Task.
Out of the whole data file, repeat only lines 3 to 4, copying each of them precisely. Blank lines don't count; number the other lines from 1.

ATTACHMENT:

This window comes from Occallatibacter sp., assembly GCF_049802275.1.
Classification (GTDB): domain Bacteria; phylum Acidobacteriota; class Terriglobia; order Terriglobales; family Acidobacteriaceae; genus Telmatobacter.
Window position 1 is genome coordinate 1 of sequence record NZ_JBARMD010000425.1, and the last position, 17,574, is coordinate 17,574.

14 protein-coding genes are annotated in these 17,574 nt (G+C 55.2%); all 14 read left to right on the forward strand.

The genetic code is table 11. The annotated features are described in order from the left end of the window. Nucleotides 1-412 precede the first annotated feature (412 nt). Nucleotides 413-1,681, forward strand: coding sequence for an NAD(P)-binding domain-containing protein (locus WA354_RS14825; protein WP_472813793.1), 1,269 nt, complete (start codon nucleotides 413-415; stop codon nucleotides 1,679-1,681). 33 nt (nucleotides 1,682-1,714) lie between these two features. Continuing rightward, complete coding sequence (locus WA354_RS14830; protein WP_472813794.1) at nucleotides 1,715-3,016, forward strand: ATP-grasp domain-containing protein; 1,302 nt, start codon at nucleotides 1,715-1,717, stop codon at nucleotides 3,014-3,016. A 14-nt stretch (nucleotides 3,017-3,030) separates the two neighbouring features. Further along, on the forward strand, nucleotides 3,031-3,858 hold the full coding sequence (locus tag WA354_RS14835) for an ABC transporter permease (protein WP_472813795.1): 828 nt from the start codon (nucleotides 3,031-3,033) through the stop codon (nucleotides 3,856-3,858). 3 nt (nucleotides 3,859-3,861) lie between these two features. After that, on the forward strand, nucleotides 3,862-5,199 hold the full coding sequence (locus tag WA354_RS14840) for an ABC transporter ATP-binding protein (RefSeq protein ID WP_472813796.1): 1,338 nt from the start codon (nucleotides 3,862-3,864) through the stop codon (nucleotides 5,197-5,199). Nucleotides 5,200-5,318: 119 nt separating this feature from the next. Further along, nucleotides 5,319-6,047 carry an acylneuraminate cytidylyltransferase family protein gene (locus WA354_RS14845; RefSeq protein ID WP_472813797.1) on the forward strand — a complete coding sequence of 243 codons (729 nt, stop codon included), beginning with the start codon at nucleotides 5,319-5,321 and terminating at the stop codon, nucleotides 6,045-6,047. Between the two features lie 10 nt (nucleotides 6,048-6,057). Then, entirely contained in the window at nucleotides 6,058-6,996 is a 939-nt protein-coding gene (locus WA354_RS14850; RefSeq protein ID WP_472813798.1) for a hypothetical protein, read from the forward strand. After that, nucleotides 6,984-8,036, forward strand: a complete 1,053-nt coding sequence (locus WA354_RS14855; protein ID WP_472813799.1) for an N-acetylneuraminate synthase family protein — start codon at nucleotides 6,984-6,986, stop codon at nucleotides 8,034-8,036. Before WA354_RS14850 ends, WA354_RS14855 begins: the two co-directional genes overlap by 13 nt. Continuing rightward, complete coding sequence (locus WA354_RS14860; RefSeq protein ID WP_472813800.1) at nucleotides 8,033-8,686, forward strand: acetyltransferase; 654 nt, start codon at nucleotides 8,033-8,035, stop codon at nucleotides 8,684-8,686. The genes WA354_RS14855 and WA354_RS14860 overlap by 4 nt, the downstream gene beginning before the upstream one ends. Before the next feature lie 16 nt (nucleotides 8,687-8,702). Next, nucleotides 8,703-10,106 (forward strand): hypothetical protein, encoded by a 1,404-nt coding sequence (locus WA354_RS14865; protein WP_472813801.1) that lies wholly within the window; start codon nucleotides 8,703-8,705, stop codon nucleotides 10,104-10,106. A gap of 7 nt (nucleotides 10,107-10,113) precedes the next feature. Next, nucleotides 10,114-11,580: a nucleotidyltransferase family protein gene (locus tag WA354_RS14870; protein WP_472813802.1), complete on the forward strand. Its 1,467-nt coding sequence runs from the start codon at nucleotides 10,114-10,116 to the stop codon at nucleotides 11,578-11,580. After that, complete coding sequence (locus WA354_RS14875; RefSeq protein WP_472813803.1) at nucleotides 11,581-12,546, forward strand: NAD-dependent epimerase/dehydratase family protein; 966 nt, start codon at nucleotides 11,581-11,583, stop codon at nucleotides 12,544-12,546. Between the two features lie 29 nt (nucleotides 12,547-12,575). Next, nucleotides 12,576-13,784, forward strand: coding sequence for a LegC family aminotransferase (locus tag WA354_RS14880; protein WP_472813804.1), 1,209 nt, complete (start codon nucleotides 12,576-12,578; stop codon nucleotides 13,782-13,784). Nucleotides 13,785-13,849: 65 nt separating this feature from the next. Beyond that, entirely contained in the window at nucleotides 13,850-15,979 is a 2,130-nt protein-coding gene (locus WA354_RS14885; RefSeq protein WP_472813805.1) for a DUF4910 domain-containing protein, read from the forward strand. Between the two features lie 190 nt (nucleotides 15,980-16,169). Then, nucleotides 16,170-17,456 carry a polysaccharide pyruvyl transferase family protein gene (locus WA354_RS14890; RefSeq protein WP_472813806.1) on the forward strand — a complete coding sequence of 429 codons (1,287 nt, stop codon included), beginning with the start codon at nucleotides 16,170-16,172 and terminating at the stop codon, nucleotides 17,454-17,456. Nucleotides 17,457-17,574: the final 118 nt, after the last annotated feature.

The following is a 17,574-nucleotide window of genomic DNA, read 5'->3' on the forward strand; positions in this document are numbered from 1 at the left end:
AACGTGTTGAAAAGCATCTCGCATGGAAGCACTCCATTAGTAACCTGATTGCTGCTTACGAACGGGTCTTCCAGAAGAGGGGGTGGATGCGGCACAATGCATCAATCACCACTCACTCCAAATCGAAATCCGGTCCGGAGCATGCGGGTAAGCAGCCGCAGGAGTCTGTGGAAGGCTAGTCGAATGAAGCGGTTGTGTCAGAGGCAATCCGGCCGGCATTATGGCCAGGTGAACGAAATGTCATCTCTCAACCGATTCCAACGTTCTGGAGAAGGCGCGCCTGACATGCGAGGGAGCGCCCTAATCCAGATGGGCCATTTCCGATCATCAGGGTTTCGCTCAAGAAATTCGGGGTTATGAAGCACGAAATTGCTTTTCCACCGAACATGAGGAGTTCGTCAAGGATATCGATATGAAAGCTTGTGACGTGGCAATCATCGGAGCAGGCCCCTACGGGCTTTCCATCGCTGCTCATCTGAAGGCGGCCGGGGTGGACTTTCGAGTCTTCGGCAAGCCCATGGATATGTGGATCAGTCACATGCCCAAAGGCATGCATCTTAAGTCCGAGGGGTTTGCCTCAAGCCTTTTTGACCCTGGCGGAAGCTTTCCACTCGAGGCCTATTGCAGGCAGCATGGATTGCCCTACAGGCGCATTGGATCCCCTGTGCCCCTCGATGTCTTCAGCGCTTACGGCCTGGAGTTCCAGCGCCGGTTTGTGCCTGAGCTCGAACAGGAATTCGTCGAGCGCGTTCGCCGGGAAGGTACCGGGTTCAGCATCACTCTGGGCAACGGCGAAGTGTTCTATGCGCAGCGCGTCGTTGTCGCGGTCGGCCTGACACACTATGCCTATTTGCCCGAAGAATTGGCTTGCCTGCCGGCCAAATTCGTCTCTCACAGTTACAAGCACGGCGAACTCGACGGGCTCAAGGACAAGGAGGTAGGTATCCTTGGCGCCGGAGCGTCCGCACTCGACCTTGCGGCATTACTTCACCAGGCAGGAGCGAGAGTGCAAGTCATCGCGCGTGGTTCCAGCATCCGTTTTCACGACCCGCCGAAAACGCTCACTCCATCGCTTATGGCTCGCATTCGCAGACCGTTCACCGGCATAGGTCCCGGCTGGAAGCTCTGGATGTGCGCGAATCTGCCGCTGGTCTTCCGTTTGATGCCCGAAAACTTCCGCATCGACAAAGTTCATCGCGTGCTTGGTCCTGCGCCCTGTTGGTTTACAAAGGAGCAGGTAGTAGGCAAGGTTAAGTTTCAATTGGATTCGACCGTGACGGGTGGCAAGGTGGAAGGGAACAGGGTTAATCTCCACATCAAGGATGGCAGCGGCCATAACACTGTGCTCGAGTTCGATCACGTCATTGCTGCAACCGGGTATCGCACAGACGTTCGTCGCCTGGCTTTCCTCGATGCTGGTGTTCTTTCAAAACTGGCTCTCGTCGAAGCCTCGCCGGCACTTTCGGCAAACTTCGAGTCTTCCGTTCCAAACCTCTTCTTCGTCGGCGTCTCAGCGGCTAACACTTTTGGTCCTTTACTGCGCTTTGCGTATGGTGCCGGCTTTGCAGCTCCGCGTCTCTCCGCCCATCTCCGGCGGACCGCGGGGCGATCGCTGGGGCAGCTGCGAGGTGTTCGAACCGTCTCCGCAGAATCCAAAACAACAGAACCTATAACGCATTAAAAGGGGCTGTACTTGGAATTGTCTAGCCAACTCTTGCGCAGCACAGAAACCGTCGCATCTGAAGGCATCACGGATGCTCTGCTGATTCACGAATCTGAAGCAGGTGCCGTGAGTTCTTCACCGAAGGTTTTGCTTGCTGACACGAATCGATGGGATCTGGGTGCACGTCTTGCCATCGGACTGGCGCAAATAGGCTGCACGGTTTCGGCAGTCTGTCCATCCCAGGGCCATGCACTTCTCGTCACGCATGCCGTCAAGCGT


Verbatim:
Window position 1 is genome coordinate 1 of sequence record NZ_JBARMD010000425.1, and the last position, 17,574, is coordinate 17,574.

14 protein-coding genes are annotated in these 17,574 nt (G+C 55.2%); all 14 read left to right on the forward strand.